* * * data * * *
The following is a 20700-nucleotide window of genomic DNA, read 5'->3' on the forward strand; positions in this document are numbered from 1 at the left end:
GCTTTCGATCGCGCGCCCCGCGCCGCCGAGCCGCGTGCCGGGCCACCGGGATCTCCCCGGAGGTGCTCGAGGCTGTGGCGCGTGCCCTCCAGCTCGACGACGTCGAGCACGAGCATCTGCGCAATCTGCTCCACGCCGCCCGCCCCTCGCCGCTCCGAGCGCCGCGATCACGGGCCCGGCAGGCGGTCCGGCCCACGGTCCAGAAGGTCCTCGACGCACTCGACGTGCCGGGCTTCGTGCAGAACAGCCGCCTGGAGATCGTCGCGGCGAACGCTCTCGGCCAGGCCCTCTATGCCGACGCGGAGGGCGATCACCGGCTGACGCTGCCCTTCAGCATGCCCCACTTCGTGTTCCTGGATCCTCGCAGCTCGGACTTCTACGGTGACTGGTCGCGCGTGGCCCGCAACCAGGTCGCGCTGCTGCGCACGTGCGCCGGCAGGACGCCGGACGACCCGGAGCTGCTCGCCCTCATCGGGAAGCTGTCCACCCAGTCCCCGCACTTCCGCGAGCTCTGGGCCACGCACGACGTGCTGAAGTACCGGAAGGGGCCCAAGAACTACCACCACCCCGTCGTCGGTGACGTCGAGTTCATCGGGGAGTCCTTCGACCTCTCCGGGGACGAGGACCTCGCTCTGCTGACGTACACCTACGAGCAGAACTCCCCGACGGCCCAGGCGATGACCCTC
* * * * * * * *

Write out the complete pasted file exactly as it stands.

The following is a 20700-nucleotide window of genomic DNA, read 5'->3' on the forward strand; positions in this document are numbered from 1 at the left end:
GCTTTCGATCGCGCGCCCCGCGCCGCCGAGCCGCGTGCCGGGCCACCGGGATCTCCCCGGAGGTGCTCGAGGCTGTGGCGCGTGCCCTCCAGCTCGACGACGTCGAGCACGAGCATCTGCGCAATCTGCTCCACGCCGCCCGCCCCTCGCCGCTCCGAGCGCCGCGATCACGGGCCCGGCAGGCGGTCCGGCCCACGGTCCAGAAGGTCCTCGACGCACTCGACGTGCCGGGCTTCGTGCAGAACAGCCGCCTGGAGATCGTCGCGGCGAACGCTCTCGGCCAGGCCCTCTATGCCGACGCGGAGGGCGATCACCGGCTGACGCTGCCCTTCAGCATGCCCCACTTCGTGTTCCTGGATCCTCGCAGCTCGGACTTCTACGGTGACTGGTCGCGCGTGGCCCGCAACCAGGTCGCGCTGCTGCGCACGTGCGCCGGCAGGACGCCGGACGACCCGGAGCTGCTCGCCCTCATCGGGAAGCTGTCCACCCAGTCCCCGCACTTCCGCGAGCTCTGGGCCACGCACGACGTGCTGAAGTACCGGAAGGGGCCCAAGAACTACCACCACCCCGTCGTCGGTGACGTCGAGTTCATCGGGGAGTCCTTCGACCTCTCCGGGGACGAGGACCTCGCTCTGCTGACGTACACCTACGAGCAGAACTCCCCGACGGCCCAGGCGATGACCCTC